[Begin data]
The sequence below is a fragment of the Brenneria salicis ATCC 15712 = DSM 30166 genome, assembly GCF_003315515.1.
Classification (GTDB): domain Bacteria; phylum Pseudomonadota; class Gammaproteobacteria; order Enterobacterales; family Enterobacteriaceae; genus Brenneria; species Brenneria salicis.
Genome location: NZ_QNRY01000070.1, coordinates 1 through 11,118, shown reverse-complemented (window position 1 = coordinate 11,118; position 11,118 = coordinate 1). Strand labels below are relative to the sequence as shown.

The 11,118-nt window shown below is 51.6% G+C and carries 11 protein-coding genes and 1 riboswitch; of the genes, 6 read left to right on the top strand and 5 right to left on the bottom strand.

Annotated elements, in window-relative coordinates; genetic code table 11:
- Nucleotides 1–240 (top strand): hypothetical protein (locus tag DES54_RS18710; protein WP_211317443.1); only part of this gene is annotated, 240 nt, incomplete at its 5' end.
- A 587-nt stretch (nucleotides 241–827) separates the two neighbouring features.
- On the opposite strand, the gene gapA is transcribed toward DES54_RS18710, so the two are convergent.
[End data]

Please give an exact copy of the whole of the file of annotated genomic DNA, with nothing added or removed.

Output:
The sequence below is a fragment of the Brenneria salicis ATCC 15712 = DSM 30166 genome, assembly GCF_003315515.1.
Classification (GTDB): domain Bacteria; phylum Pseudomonadota; class Gammaproteobacteria; order Enterobacterales; family Enterobacteriaceae; genus Brenneria; species Brenneria salicis.
Genome location: NZ_QNRY01000070.1, coordinates 1 through 11,118, shown reverse-complemented (window position 1 = coordinate 11,118; position 11,118 = coordinate 1). Strand labels below are relative to the sequence as shown.

The 11,118-nt window shown below is 51.6% G+C and carries 11 protein-coding genes and 1 riboswitch; of the genes, 6 read left to right on the top strand and 5 right to left on the bottom strand.

Annotated elements, in window-relative coordinates; genetic code table 11:
- Nucleotides 1–240 (top strand): hypothetical protein (locus tag DES54_RS18710; protein WP_211317443.1); only part of this gene is annotated, 240 nt, incomplete at its 5' end.
- A 587-nt stretch (nucleotides 241–827) separates the two neighbouring features.
- On the opposite strand, the gene gapA is transcribed toward DES54_RS18710, so the two are convergent.